Like a lot of suburban parents, much of my life happens in the car. The front seat of our minivan is my office. I do a lot of thinking in between soccer practices and pharmacy drive-thrus.
That means a good bit of parenting happens behind those silver sliding doors.
When my kids were old enough to be curious about the people who stand on curbs next to stoplights, often holding hand-scrawled signs, I'll be honest: I felt stuck.
"Vietnam Vet: Can't find work. Hungry. Please help."
"Disabled mother of two kids. God bless."
In my experience, the "haves" generally pick one of two camps when it comes to addressing a "have not" face to face, without warning:
1. They give money, or,
2. They give nothing, for a variety of reasons, including fear, disdain for the practice of begging or a concern that their money would be used for something unsavory like drugs.
I have pretty much been in camp "2." It's not that I don't feel compassion for the homeless; on the contrary, I feel tremendous sadness when I encounter someone holding one of those signs. How bad must life be for one to stand on a street corner and ask strangers for help? Still, I usually haven't reached for my purse.
My reasoning has been that I donate time and money to my church and other organizations that presumably use those resources in wise and careful ways to address social justice issues that matter to me. I vote for people who say they care about inequities. I write letters to people who could perhaps impact mental health services and funding and other arenas that disproportionately affect homeless people.
But all of this is kind of hard to explain to 5- and 7-year-olds at a red light.
And then there's this: I started to notice that by not giving, not rolling down the window, I wasn't really seeing. My kids, on the other hand, were wide-eyed and watching intently.
Sure, I used the encounters to talk about why some people don't have homes or jobs, and how sometimes life takes hard turns, and not everyone has mommies, daddies or teachers to help them.
But the lights always turned green, and we'd be off. And I'd think: All my kids see is that I'm not helping. Not seeing.
I have a love/hate relationship with Pinterest, but that's where I first spotted the idea for "blessing bags." The concept is pretty simple: You collect a variety of non-perishable items that might be useful to a person living on the street, and load them into gallon-sized Ziploc bags.
I filed the idea away.
More lights, more signs.
"I was laid off last month. My wife has cancer. Help please."
I got the supplies for our first blessing bags on a whim. I saw a few things at Costco that made me think of them, and that evening I was on the floor of our living room with the kids, packing bags full of thick tube socks, Band-Aids, granola bars, hand-warmers and water bottles. We crammed the bags into a tote and set them between the kids' car seats.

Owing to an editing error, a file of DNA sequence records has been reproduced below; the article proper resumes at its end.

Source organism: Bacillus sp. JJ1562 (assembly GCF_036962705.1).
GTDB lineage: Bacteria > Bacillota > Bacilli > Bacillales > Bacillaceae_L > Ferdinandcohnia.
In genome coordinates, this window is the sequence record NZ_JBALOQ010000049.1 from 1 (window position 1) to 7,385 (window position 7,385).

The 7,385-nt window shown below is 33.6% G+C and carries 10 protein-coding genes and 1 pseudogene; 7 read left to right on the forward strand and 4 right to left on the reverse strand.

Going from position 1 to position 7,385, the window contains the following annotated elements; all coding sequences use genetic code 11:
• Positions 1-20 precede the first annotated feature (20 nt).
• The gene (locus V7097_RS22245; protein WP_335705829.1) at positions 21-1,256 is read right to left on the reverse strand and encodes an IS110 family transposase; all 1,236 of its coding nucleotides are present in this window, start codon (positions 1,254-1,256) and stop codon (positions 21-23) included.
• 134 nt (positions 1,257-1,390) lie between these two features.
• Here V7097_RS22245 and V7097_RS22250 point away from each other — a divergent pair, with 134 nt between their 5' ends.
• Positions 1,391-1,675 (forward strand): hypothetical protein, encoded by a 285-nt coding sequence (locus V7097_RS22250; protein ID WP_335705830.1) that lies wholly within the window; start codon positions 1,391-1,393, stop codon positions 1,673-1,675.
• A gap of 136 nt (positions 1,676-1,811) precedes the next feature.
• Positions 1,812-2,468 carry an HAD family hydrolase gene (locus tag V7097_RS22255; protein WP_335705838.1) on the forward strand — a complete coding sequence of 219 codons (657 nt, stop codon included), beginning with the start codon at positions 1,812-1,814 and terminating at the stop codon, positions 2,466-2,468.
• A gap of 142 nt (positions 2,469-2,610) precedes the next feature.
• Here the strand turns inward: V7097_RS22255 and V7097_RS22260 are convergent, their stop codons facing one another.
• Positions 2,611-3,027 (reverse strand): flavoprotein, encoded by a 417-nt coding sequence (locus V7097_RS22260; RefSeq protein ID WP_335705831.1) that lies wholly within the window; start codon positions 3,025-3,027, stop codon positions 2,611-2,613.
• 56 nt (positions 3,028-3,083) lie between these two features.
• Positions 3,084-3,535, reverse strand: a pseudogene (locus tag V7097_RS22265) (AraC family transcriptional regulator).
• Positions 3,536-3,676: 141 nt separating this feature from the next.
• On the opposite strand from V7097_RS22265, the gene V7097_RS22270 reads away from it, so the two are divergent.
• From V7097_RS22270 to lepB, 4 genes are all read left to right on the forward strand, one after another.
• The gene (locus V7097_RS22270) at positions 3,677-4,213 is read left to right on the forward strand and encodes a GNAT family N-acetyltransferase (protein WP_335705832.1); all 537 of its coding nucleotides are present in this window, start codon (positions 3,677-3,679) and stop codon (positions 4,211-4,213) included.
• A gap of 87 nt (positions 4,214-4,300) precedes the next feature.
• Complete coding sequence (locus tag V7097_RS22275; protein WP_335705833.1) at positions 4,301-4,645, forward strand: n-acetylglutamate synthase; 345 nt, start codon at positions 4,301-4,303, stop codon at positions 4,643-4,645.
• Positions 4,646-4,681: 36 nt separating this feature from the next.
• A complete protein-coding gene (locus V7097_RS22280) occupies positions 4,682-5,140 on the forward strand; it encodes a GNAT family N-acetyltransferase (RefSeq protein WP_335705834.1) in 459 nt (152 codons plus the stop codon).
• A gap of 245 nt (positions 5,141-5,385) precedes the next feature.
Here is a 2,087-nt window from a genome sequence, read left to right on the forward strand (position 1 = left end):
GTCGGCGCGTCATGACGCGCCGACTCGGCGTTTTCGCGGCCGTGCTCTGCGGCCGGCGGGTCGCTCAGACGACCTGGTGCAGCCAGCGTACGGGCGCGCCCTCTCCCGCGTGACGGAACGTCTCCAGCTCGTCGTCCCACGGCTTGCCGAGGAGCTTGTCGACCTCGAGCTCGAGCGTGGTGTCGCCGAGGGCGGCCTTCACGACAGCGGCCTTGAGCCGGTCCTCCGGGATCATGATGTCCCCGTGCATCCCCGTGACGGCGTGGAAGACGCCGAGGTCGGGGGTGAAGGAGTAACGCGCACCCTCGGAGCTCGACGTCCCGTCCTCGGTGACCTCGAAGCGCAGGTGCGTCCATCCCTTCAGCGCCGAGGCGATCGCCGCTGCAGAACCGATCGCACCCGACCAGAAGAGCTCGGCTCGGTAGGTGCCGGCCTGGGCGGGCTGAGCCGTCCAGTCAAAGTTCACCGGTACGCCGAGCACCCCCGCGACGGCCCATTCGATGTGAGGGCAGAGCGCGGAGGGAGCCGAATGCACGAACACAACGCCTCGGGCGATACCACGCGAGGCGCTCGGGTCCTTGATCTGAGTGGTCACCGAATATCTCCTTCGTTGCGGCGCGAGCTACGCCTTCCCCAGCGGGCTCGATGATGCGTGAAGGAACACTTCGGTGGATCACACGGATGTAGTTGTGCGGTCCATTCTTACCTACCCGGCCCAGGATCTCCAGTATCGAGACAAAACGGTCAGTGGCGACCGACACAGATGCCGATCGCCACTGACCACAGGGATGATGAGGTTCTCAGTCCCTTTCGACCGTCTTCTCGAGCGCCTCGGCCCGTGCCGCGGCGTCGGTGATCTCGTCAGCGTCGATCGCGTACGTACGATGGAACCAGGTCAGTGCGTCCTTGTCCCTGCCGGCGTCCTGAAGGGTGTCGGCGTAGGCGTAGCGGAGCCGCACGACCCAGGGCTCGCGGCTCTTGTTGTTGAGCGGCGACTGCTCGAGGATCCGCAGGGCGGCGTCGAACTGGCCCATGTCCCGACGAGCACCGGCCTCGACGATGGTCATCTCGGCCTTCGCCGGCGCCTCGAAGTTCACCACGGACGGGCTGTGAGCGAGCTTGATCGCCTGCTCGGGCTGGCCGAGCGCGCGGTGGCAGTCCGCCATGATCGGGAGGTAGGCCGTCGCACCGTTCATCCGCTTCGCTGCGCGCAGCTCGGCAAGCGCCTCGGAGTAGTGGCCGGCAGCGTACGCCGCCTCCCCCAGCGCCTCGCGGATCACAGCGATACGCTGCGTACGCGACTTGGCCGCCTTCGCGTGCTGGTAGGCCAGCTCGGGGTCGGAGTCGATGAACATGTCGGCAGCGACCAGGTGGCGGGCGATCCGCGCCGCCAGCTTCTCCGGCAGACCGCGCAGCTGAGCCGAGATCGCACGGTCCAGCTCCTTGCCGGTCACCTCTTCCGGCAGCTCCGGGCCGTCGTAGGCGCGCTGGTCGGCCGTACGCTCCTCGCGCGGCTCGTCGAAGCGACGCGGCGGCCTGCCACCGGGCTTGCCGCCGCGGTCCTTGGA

The next time we saw a person with a sign, one of my kids silently dug into the tote and handed me a Ziploc. I rolled down my window. And I saw. I smiled. I had a little conversation.
I have heard criticisms of blessing bags: They are patronizing -- dehumanizing, even -- because they imply that the recipients can't be trusted with money. Given that some of those asking for help may be scam artists, some argue that these bags are wastes of time and money. Besides, they don't actually address the macro-level problems that contribute to homelessness.
But my wide-eyed watchers in the back seat quieted those critical voices for me. I still believe that our family needs to be part of the systemic solution to poverty. But in the meantime -- while we wait for votes to be cast or programs to kick in -- people are suffering. People we see every day, on the way to soccer and the pharmacy. And if we want our children -- our future voters and philanthropists -- to learn about the power of giving, I suspect the more hands-on they are in terms of the gifts, the better.
That's the beauty of something like blessing bags: They are not just $5 bills pulled from adults' wallets. They take some time to put together, time that kids can devote. They are made of things that kids get, like granola bars for grumbling tummies and Band-Aids for scraped knees. And in a busy suburban area like ours, there is an abundance of recipients. We have refilled our tote twice in two months.
The gifts themselves hopefully add a bit of light to the days of sad, sick or hungry people. But from my point of view, of equal value is the message they can send the givers, especially the littlest givers among us: Seeing matters. Giving feels good.
Last week, my son's second-grade teacher told me that as part of a holiday assignment, "What is your wish for the world in the new year?" he wrote about blessing bags.
"I think that if you see a homeless person, you should at least give them something," his essay began. "For example, my family gives out blessing bags ... [If we all give out blessing bags], this school can change the world."
I think so, too.